A Startling Move in Space: Tension in Satellite Debris

Tension in Satellite Debris

In January 2022, space enthusiasts were taken by surprise when a Chinese satellite executed a remarkable manoeuvre. This satellite, known as Shijian-21, departed from its customary orbit around Earth and proceeded to rendezvous with a derelict spacecraft, Beidou-2 G2. What followed was a controlled flinging of the obsolete satellite into what is colloquially referred to as a “graveyard orbit.”

The Challenge of Space Debris

The decision to dispose of Beidou-2 G2 during daylight hours was a strategic choice. It made it challenging for ground-based telescopes to observe and track the satellite’s movements. This operation, on the surface, seemed like a commendable effort to address a pressing issue—space debris.

Over the decades, the realm beyond Earth’s stratosphere, encompassing the thermosphere and exosphere, has accumulated substantial clutter. This congestion consists of defunct satellites, discarded rocket components, and even minuscule fragments of spacecraft that have become dislodged. The consequences of this debris-filled environment are significant, as it poses an escalating threat to operational satellites, jeopardizing vital communication networks and global positioning systems.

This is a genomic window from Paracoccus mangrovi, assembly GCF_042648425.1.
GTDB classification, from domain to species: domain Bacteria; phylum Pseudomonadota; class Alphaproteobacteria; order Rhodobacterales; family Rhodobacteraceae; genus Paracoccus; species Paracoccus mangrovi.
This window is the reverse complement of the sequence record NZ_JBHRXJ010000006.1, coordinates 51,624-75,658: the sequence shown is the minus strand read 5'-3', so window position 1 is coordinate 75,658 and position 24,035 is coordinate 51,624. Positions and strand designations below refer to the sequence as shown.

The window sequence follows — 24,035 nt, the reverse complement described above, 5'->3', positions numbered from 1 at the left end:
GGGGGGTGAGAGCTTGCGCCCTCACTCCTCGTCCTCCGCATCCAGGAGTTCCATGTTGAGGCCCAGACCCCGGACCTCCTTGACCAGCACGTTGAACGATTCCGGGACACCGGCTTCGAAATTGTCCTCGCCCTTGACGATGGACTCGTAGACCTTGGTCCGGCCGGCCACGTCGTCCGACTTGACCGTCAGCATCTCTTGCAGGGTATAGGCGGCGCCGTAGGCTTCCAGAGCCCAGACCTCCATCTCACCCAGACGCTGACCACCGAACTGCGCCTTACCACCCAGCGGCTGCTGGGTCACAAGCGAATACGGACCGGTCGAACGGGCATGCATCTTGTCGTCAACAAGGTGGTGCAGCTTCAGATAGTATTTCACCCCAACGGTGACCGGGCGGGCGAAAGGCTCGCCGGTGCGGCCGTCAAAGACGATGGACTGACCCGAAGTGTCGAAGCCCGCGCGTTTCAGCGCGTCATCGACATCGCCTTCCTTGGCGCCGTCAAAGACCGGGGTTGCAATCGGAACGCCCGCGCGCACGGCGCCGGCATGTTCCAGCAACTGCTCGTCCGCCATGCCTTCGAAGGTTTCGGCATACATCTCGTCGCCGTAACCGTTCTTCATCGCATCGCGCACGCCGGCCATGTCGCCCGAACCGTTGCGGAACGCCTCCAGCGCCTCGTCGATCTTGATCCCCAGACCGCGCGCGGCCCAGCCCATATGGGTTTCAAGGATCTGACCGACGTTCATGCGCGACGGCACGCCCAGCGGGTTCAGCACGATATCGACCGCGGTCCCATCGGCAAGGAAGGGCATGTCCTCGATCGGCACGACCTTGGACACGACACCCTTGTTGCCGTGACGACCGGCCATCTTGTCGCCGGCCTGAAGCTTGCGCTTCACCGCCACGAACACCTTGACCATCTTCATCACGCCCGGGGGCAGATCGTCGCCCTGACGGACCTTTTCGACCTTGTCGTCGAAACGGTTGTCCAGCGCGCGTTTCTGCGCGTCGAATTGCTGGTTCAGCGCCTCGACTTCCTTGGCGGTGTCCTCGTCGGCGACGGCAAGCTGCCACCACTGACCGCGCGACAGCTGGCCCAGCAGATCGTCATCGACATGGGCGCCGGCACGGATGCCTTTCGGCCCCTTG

Suspicions Surrounding China’s Move

However, not everyone viewed China’s orbital cleanup manoeuvre with pure goodwill. Some observers harboured deep suspicions about the underlying motivations. The ability to manipulate space debris could potentially be weaponized, giving China a strategic advantage in case of terrestrial conflicts. This unease reflects the burgeoning tensions in the Indo-Pacific region, as principal military powers engage in a new Space Race to protect their critical orbital assets.

The Emergence of Japan as a Space Player

Amid these concerns, there is a growing international call to establish protocols and regulations to mitigate tensions and misunderstandings in this largely unregulated domain. While historically, the United States, Russia, and China have dominated space endeavours, Japan has now emerged as a significant contender.

Japan has taken substantial steps towards securing its interests in space. Its military establishment recently created the Space Operations Group, and its civil agency, the Japan Aerospace Exploration Agency (JAXA), has collaborated with private enterprises to develop its space debris removal technology. In June, Japan unveiled its inaugural space security blueprint.

The Significance of Space Security

Yasuhito Fukushima, a space security expert from Japan’s National Institute for Defense Studies, views these developments as only the beginning. Japan’s new Space Security Initiative unequivocally recognizes the vital link between space activities and military superiority on Earth.

The Growing Challenge of Space Debris

Around 27,000 tracked pieces of orbital debris hurtle through space at an astonishing speed of 7.7 kilometres per second. Countless more fragments, too small to monitor, remain unaccounted for. If left unaddressed, the nightmare scenario known as the Kessler Syndrome looms, where a single collision in space triggers a cascading effect, resulting in even more debris and heightened risks for satellites and space activities.

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